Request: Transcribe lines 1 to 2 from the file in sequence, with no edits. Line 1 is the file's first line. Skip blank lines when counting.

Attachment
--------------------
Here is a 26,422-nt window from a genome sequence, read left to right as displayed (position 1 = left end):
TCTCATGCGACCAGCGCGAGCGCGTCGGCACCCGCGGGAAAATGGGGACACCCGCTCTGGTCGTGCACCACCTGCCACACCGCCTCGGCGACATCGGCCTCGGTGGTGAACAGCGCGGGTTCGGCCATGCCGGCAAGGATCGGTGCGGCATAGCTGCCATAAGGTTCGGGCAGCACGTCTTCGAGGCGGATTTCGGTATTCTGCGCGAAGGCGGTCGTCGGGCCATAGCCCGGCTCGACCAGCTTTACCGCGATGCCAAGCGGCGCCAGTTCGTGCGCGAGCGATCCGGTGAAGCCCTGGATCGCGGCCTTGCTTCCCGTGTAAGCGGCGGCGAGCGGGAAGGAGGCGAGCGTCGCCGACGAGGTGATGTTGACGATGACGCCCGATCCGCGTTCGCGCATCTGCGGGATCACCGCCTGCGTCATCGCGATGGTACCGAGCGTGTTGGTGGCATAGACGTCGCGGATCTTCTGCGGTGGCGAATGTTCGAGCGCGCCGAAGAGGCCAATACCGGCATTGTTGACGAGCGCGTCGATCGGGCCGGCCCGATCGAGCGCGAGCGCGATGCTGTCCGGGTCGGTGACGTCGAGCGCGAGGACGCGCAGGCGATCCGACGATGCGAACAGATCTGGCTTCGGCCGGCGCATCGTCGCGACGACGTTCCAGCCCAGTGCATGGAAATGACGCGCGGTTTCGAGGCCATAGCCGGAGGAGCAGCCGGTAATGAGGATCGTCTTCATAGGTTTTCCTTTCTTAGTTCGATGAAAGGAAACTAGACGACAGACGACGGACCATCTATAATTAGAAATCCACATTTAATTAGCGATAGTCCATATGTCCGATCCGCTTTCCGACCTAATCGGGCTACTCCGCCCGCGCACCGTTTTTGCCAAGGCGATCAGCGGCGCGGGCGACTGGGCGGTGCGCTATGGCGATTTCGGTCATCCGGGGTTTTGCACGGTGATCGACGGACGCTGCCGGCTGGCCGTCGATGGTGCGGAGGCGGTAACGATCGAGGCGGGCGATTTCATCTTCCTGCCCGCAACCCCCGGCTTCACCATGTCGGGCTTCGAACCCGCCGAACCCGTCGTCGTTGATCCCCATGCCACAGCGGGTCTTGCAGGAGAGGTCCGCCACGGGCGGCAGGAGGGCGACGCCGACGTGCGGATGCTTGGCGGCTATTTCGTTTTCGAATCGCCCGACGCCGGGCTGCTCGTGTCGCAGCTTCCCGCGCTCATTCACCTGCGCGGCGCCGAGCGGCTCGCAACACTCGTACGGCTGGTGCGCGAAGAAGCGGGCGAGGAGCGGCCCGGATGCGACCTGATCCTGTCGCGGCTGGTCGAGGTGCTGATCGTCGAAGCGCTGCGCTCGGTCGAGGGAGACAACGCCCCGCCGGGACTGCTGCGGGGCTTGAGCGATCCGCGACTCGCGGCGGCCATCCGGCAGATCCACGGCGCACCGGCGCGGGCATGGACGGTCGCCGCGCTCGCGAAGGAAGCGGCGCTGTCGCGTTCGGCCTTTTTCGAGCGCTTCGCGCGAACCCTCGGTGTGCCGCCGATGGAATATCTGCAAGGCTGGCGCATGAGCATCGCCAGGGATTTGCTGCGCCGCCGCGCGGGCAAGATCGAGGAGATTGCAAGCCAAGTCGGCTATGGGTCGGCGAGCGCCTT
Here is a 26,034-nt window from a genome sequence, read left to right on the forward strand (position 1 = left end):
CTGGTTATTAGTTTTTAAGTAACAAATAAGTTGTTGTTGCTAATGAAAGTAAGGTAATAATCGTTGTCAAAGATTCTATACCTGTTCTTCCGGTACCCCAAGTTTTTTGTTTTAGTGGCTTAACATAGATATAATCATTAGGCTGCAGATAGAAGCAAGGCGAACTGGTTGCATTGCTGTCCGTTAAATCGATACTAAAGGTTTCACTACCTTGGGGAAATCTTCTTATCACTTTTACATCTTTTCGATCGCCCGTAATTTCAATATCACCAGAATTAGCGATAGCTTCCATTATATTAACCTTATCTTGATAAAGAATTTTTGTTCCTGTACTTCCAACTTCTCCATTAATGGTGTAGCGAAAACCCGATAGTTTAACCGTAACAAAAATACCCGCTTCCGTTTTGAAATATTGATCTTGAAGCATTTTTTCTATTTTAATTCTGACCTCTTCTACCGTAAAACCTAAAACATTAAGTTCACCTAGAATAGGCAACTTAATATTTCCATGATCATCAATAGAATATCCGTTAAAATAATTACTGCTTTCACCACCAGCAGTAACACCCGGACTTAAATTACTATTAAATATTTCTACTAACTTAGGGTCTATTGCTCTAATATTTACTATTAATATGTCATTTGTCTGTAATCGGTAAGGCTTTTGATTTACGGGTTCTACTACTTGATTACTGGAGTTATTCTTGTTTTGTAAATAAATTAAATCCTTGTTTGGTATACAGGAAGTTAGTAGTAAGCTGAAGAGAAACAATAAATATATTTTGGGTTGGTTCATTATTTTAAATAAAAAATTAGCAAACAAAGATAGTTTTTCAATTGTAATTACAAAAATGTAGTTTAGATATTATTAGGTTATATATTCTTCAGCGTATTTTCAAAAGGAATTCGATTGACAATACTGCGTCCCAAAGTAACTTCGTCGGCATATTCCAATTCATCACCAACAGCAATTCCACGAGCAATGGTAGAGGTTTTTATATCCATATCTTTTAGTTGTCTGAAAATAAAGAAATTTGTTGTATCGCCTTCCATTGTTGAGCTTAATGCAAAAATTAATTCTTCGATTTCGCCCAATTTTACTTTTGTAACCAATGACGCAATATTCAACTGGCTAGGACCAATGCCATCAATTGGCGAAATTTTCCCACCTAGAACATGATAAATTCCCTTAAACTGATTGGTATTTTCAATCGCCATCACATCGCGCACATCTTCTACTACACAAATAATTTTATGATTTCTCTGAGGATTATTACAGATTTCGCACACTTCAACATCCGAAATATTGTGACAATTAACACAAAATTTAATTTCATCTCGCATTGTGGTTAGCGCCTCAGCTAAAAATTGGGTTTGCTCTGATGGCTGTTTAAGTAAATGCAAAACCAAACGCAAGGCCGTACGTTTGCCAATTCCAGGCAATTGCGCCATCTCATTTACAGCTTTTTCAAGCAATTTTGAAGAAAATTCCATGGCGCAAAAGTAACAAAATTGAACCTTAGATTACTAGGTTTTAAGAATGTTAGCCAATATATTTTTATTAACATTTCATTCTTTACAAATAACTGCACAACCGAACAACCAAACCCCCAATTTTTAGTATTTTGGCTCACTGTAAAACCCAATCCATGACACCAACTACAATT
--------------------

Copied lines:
Here is a 26,422-nt window from a genome sequence, read left to right as displayed (position 1 = left end):
TCTCATGCGACCAGCGCGAGCGCGTCGGCACCCGCGGGAAAATGGGGACACCCGCTCTGGTCGTGCACCACCTGCCACACCGCCTCGGCGACATCGGCCTCGGTGGTGAACAGCGCGGGTTCGGCCATGCCGGCAAGGATCGGTGCGGCATAGCTGCCATAAGGTTCGGGCAGCACGTCTTCGAGGCGGATTTCGGTATTCTGCGCGAAGGCGGTCGTCGGGCCATAGCCCGGCTCGACCAGCTTTACCGCGATGCCAAGCGGCGCCAGTTCGTGCGCGAGCGATCCGGTGAAGCCCTGGATCGCGGCCTTGCTTCCCGTGTAAGCGGCGGCGAGCGGGAAGGAGGCGAGCGTCGCCGACGAGGTGATGTTGACGATGACGCCCGATCCGCGTTCGCGCATCTGCGGGATCACCGCCTGCGTCATCGCGATGGTACCGAGCGTGTTGGTGGCATAGACGTCGCGGATCTTCTGCGGTGGCGAATGTTCGAGCGCGCCGAAGAGGCCAATACCGGCATTGTTGACGAGCGCGTCGATCGGGCCGGCCCGATCGAGCGCGAGCGCGATGCTGTCCGGGTCGGTGACGTCGAGCGCGAGGACGCGCAGGCGATCCGACGATGCGAACAGATCTGGCTTCGGCCGGCGCATCGTCGCGACGACGTTCCAGCCCAGTGCATGGAAATGACGCGCGGTTTCGAGGCCATAGCCGGAGGAGCAGCCGGTAATGAGGATCGTCTTCATAGGTTTTCCTTTCTTAGTTCGATGAAAGGAAACTAGACGACAGACGACGGACCATCTATAATTAGAAATCCACATTTAATTAGCGATAGTCCATATGTCCGATCCGCTTTCCGACCTAATCGGGCTACTCCGCCCGCGCACCGTTTTTGCCAAGGCGATCAGCGGCGCGGGCGACTGGGCGGTGCGCTATGGCGATTTCGGTCATCCGGGGTTTTGCACGGTGATCGACGGACGCTGCCGGCTGGCCGTCGATGGTGCGGAGGCGGTAACGATCGAGGCGGGCGATTTCATCTTCCTGCCCGCAACCCCCGGCTTCACCATGTCGGGCTTCGAACCCGCCGAACCCGTCGTCGTTGATCCCCATGCCACAGCGGGTCTTGCAGGAGAGGTCCGCCACGGGCGGCAGGAGGGCGACGCCGACGTGCGGATGCTTGGCGGCTATTTCGTTTTCGAATCGCCCGACGCCGGGCTGCTCGTGTCGCAGCTTCCCGCGCTCATTCACCTGCGCGGCGCCGAGCGGCTCGCAACACTCGTACGGCTGGTGCGCGAAGAAGCGGGCGAGGAGCGGCCCGGATGCGACCTGATCCTGTCGCGGCTGGTCGAGGTGCTGATCGTCGAAGCGCTGCGCTCGGTCGAGGGAGACAACGCCCCGCCGGGACTGCTGCGGGGCTTGAGCGATCCGCGACTCGCGGCGGCCATCCGGCAGATCCACGGCGCACCGGCGCGGGCATGGACGGTCGCCGCGCTCGCGAAGGAAGCGGCGCTGTCGCGTTCGGCCTTTTTCGAGCGCTTCGCGCGAACCCTCGGTGTGCCGCCGATGGAATATCTGCAAGGCTGGCGCATGAGCATCGCCAGGGATTTGCTGCGCCGCCGCGCGGGCAAGATCGAGGAGATTGCAAGCCAAGTCGGCTATGGGTCGGCGAGCGCCTT